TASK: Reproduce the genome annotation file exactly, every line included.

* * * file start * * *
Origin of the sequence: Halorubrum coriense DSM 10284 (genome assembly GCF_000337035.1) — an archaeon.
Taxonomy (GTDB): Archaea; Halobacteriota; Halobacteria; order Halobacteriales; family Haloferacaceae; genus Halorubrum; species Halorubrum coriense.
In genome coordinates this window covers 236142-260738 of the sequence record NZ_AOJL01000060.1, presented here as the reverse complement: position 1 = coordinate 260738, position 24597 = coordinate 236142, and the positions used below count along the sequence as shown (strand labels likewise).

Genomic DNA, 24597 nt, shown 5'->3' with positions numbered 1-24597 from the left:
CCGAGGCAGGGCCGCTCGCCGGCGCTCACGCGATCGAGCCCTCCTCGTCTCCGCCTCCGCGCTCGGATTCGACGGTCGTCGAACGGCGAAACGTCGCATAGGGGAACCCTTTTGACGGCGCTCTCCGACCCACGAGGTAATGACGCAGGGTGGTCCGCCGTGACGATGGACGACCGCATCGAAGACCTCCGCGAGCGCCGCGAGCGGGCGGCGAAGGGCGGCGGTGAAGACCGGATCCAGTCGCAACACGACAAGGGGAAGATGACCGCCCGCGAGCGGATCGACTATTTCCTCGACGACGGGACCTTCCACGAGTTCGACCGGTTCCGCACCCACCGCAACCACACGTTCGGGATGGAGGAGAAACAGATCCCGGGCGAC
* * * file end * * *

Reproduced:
Origin of the sequence: Halorubrum coriense DSM 10284 (genome assembly GCF_000337035.1) — an archaeon.
Taxonomy (GTDB): Archaea; Halobacteriota; Halobacteria; order Halobacteriales; family Haloferacaceae; genus Halorubrum; species Halorubrum coriense.
In genome coordinates this window covers 236142-260738 of the sequence record NZ_AOJL01000060.1, presented here as the reverse complement: position 1 = coordinate 260738, position 24597 = coordinate 236142, and the positions used below count along the sequence as shown (strand labels likewise).

Genomic DNA, 24597 nt, shown 5'->3' with positions numbered 1-24597 from the left:
CCGAGGCAGGGCCGCTCGCCGGCGCTCACGCGATCGAGCCCTCCTCGTCTCCGCCTCCGCGCTCGGATTCGACGGTCGTCGAACGGCGAAACGTCGCATAGGGGAACCCTTTTGACGGCGCTCTCCGACCCACGAGGTAATGACGCAGGGTGGTCCGCCGTGACGATGGACGACCGCATCGAAGACCTCCGCGAGCGCCGCGAGCGGGCGGCGAAGGGCGGCGGTGAAGACCGGATCCAGTCGCAACACGACAAGGGGAAGATGACCGCCCGCGAGCGGATCGACTATTTCCTCGACGACGGGACCTTCCACGAGTTCGACCGGTTCCGCACCCACCGCAACCACACGTTCGGGATGGAGGAGAAACAGATCCCGGGCGAC